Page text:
The kiwi population with Opua State Forest's pest control area have increased by 120 per cent, from five to 11, in two years, and that is the best news ever for the Bay Bush Action volunteers to undertake pest control in the forest.
Volunteer and trustee Brad Windust conceded that 11 kiwi didn't sound very many, but they had almost disappeared entirely from within the forest. And they were certainly not out of the woods yet.
Kiwi listening by the group in 2011 resulted in not one call being heard. Since then the trust had cut 45km of track lines through the bush, raised $80,000 to buy traps, lugged in 2085 traps and set them over 200,000 times.
Volunteers had also spent more than 60 hours sitting in the bush at night, listening and documenting kiwi, which they did every second year.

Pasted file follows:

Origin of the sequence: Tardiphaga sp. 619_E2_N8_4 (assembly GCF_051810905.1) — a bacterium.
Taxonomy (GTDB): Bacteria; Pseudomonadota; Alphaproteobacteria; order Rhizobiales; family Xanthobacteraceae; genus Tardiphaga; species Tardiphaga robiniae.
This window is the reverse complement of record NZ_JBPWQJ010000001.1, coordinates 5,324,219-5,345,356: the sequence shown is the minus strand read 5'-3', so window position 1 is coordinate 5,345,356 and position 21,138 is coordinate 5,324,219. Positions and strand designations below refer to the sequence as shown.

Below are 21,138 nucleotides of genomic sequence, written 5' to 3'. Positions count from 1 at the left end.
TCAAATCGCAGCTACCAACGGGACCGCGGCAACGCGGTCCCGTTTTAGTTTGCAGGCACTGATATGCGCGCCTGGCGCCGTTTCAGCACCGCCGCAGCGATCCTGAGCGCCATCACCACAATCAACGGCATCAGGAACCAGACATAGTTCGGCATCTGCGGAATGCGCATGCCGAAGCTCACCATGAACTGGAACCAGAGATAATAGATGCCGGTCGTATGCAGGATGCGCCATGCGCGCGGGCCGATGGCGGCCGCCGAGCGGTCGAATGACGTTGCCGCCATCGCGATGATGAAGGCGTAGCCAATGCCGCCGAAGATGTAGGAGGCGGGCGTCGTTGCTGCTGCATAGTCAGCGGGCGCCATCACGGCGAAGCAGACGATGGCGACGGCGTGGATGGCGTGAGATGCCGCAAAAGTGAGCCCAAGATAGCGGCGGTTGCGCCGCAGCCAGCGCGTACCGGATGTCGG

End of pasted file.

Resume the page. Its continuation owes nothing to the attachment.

"It's not only kiwi doing well," Mr Windust said.
The protected part of the forest was no longer silent but noisy with birds like tui, tomtits, kukupa and even fernbirds, although large swathes of Northland forests had little or no ongoing pest control, and were in a state of collapse.
Bay Bush Action's dream was to double the size of the pest-controlled area, "but we just don't have the money to do so. What would be great is to have a philanthropist come on board to help take this essential work to the next level.
Alternatively DoC Bay of Islands could spend the budget put aside in stalled attempts to save Whangaroa Forest into Opua State Forest. At least that way some native forest is being turned around from collapse."
So far the group had killed 2719 possums, 8327 rats, 108 wild cats, 129 stoats and 41 weasels to allow the native forest in the pest control area come back to life.